WHILE the storm that hit South Australia yesterday, Wednesday 28 September, was large and intense, the winds do not appear to have been particularly severe – at least not relative to what we often experience in northern Australia. For example, a Category 2 cyclone has wind gusts of at least 125 kilometres per hour. According to ABC online news reports gusts reached 83 kilometres per hour in South Australia causing the entire state to black-out. This is the maximum speed that I can find at the Bureau of Meteorology website for Ceduna, which is on the South Australian west coast.At Port Augusta, where I understand transmission towers collapsed, wind gusts of 87 kilometres per hour were recorded; this is the maximum speeds I can find anywhere at the Bureau website. There are reports on Twitter that, somewhere, 130 kilometre per hour winds were recorded; but I have not been able to verify this.
Nevertheless, this is still much less severe than would typically be experienced during a northern Australian cyclone, with the Queensland electricity grid withstanding recent cyclone Marcia (156 km/hr) and even Yasi (285 km/hr gusts) – though there was local damage and power outage.
The Australian Wind Alliance has issued a press release this morning stating that, “South Australia’s wind farms were pumping nearly 1,000 megawatts of energy into the state’s electricity system before yesterday’s mega storm tripped the network.” Specifically 960 megawatts at 4.30pm, covering around 50% of the state’s demand, and that the system failed because “23 transmission pylons” were “knocked out”.
I understand that the particular wind turbines common in South Australia cut-out at 90 kilometres per hour. So, it is plausible given: 1. readings from the Bureau website show wind gusts did not reach 90 kilometres per hour; and 2. data showing wind energy production for South Australia fluctuated between 1200 and 900 megawatts until 4.30pm when it dropped to zero – that the problem was the storm taking out transmission pylons rather than a failure of the wind turbines per se.
Nevertheless, this is unacceptable: the transmission pylons should have been built to withstand much more severe weather events.
UPDATE – 5 OCTOBER 2016
Michael Owen, SA Bureau Chief, Adelaide @mjowen
South Australian Premier Jay Weatherill’s insistence that last week’s statewide blackout was wholly related to severe storms has been cast into doubt by the release of a preliminary report by the Australian Energy Market Operator, which shows there was a reduction in wind farm generation at connection points leading up to the outage. The report said more analysis was required to determine what that cause was.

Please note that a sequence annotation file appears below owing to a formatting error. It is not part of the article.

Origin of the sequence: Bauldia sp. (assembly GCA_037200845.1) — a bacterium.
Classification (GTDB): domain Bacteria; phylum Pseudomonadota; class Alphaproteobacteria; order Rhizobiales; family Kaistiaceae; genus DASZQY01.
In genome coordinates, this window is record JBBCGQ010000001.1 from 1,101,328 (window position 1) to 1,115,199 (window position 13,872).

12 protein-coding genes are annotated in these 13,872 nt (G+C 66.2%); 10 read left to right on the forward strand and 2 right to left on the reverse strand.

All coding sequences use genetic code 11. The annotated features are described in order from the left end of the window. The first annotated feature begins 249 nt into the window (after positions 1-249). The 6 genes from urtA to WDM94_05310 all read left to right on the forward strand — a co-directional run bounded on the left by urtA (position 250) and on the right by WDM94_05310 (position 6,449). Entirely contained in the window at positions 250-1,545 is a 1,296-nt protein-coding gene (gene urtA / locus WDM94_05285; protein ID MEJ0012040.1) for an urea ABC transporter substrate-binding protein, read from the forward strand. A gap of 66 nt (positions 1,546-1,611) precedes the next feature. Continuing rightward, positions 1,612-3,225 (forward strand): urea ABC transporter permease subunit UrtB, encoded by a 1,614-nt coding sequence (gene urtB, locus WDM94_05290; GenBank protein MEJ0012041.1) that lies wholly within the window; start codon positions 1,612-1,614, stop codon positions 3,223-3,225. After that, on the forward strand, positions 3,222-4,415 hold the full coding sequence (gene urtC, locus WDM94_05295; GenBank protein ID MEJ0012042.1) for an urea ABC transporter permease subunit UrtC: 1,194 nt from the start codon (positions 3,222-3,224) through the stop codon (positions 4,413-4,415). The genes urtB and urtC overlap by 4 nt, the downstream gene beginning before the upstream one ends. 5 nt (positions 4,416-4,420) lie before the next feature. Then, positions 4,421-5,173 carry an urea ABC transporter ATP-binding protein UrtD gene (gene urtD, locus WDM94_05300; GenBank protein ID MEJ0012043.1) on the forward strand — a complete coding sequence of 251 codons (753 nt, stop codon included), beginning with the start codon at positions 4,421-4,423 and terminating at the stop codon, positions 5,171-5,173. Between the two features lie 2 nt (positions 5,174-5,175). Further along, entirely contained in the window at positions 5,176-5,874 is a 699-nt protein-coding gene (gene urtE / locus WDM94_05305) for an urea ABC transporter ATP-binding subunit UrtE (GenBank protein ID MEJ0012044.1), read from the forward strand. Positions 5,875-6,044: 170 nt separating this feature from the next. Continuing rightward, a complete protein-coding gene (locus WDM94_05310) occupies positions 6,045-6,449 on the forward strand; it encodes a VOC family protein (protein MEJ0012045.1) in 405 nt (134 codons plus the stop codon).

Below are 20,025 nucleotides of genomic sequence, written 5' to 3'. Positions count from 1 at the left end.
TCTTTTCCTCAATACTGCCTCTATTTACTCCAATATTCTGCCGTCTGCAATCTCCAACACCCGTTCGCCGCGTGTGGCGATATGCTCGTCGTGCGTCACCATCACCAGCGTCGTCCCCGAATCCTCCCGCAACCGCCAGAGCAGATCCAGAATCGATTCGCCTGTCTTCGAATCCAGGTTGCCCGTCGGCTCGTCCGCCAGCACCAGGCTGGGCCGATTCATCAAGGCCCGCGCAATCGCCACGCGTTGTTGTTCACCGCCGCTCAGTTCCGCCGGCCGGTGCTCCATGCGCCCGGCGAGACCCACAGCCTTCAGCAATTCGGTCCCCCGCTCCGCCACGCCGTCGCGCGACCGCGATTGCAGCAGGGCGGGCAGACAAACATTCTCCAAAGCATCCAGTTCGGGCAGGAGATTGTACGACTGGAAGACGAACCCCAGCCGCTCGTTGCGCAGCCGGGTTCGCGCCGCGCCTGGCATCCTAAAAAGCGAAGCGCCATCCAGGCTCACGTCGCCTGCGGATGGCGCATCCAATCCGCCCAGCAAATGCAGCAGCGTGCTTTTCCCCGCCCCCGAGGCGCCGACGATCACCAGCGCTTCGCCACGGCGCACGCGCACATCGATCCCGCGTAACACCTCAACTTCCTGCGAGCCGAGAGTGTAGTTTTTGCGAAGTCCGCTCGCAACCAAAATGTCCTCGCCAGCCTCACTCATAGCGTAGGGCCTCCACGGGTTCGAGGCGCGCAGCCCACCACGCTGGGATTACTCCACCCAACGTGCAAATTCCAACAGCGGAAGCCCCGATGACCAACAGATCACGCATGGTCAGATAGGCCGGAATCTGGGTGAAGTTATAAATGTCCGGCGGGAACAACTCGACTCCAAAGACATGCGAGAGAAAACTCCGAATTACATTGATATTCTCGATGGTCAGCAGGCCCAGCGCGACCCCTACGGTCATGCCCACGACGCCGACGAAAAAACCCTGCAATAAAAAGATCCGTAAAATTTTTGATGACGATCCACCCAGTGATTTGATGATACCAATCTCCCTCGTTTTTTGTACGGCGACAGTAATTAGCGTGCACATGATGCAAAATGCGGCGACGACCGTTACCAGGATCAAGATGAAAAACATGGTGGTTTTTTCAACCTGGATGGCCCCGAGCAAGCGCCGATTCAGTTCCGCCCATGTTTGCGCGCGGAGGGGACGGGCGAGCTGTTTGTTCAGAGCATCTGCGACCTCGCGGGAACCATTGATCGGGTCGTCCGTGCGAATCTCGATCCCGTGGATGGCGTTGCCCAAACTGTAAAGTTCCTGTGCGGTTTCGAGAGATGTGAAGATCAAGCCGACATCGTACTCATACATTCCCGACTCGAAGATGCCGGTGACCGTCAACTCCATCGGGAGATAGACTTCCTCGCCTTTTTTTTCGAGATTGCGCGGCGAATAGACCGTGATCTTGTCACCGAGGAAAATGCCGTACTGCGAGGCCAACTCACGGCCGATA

A summary of the AEMO interim report said the storms caused multiple transmission system faults, including the loss of three major 275 kV transmission lines north of Adelaide in the space of 12 seconds.
The report said generation initially flowed through the damaged systems but “following an extensive number of faults in a short period [seconds], 315 MW of wind generation disconnected”.
“The uncontrolled reduction in generation resulted in increased flow on the main Victorian interconnector to make up the deficit,” AEMO said.
This resulted in the interconnector overloading and an automatic-protection mechanism tripping the interconnector to protect it from damage, causing the rest of the state to go black.
… A transmission tower carrying power lines was toppled by high winds near Melrose in South Australia during the storm.
… The AEMO investigation found that the uncontrolled disconnection of 315MW of wind power “increased the flow on the main Victorian interconnector (Heywood) to make up the deficit and resulted in the interconnector overloading”, he said.
“To avoid damage to the interconnector, the automatic-protection mechanism activated, tripping the interconnector and resulting in the remaining customer load and electricity generation in SA being lost.”
“That is not how the electricity system should be operating and the Premier has been badly exposed by this preliminary report… ”
The report can be downloaded here: https://www.aemo.com.au/Media-Centre/-/media/BE174B1732CB4B3ABB74BD507664B270.ashx